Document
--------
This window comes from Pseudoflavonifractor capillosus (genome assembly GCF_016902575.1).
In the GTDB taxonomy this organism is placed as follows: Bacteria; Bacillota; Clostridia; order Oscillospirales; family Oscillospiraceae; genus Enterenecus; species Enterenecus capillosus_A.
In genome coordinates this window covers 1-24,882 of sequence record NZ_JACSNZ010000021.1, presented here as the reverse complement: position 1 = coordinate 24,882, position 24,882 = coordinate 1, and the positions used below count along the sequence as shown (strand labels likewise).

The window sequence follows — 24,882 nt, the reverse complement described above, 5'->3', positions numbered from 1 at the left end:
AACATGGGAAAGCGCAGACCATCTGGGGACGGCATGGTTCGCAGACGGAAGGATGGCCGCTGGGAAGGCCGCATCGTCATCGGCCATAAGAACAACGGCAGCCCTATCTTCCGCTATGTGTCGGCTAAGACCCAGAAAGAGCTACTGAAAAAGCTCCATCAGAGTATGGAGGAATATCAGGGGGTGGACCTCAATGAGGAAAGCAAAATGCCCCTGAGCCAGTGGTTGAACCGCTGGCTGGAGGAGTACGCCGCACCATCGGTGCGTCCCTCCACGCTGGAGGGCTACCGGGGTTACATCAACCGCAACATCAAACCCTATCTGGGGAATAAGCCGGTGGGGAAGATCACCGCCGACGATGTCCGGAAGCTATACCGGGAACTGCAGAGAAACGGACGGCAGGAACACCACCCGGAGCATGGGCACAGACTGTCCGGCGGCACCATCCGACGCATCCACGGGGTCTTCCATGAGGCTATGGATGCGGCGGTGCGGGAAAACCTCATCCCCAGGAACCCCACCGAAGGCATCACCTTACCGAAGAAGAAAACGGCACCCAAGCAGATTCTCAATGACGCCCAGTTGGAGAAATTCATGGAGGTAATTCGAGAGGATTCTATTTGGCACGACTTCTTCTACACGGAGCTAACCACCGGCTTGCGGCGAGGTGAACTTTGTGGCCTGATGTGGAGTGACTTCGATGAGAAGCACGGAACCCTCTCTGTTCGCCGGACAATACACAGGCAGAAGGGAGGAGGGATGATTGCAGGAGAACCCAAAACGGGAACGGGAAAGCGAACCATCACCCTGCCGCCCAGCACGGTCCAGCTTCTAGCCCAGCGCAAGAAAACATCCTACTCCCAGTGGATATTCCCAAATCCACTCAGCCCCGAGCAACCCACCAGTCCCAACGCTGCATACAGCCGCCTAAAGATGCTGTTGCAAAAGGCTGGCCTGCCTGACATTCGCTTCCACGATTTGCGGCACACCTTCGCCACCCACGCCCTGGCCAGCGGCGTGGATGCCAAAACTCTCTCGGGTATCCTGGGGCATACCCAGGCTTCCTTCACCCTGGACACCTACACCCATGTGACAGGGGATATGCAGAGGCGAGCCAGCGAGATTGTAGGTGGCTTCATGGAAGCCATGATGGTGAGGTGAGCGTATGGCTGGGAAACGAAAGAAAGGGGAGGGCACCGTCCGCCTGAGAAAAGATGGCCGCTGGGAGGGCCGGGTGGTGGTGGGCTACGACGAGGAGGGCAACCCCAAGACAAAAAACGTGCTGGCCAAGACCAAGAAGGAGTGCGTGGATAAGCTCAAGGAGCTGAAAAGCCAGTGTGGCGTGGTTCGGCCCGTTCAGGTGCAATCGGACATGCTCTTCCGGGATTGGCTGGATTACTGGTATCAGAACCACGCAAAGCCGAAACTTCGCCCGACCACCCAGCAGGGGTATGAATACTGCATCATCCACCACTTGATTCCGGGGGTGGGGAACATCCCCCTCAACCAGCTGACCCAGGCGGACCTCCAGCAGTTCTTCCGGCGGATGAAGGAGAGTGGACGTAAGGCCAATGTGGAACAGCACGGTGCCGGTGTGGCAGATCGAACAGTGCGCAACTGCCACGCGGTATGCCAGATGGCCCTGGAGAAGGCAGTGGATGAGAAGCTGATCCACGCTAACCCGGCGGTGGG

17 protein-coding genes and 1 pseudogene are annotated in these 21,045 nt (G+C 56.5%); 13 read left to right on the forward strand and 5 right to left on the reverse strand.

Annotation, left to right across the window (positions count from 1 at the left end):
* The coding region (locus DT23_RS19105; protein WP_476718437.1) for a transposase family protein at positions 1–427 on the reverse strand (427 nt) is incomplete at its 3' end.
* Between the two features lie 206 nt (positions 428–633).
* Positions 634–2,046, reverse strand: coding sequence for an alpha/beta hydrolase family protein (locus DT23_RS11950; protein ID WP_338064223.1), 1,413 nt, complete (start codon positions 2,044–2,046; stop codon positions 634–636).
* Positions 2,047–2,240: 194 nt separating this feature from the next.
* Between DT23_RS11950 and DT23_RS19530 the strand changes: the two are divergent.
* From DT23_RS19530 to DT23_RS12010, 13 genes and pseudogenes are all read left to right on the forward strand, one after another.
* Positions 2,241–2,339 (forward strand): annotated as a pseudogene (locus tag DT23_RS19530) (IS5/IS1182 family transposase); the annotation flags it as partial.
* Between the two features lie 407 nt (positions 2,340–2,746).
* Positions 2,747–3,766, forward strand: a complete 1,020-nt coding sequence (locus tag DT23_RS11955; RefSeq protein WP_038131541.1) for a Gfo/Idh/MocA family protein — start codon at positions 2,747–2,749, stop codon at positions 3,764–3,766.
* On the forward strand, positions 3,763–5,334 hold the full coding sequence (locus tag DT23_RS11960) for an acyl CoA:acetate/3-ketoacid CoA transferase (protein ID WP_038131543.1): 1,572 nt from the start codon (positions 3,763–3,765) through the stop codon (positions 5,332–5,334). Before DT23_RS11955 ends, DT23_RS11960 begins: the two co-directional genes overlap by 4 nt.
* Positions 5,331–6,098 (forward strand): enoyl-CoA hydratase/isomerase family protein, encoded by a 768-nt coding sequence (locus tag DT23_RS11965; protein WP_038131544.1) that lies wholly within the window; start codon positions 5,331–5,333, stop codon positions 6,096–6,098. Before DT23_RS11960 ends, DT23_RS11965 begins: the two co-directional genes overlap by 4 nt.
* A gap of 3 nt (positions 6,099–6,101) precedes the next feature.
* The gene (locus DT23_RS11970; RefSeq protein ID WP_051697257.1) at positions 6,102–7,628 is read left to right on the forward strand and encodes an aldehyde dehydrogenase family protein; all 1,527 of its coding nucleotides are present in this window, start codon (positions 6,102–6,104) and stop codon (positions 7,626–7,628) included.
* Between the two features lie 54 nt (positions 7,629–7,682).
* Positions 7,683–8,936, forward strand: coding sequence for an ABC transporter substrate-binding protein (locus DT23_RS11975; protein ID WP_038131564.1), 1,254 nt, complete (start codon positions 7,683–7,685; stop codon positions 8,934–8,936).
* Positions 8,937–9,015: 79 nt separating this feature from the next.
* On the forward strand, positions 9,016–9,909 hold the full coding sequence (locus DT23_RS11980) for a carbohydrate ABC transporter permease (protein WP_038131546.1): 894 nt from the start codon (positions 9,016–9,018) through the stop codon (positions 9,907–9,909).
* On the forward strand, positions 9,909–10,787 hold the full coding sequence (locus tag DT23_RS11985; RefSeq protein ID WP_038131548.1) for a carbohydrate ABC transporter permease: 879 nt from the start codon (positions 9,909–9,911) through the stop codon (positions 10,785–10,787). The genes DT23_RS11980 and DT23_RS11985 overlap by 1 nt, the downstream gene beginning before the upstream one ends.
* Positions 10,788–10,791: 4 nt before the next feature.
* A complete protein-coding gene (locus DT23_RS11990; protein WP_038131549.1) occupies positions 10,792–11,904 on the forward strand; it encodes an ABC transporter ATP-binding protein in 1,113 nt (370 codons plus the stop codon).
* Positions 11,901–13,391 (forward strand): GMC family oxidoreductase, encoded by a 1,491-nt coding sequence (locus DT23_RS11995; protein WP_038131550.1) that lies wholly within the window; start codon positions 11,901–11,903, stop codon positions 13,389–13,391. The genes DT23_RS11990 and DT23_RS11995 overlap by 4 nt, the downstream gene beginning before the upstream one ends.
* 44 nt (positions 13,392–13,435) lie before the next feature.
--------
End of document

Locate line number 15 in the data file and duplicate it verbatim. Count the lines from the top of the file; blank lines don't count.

* Between the two features lie 407 nt (positions 2,340–2,746).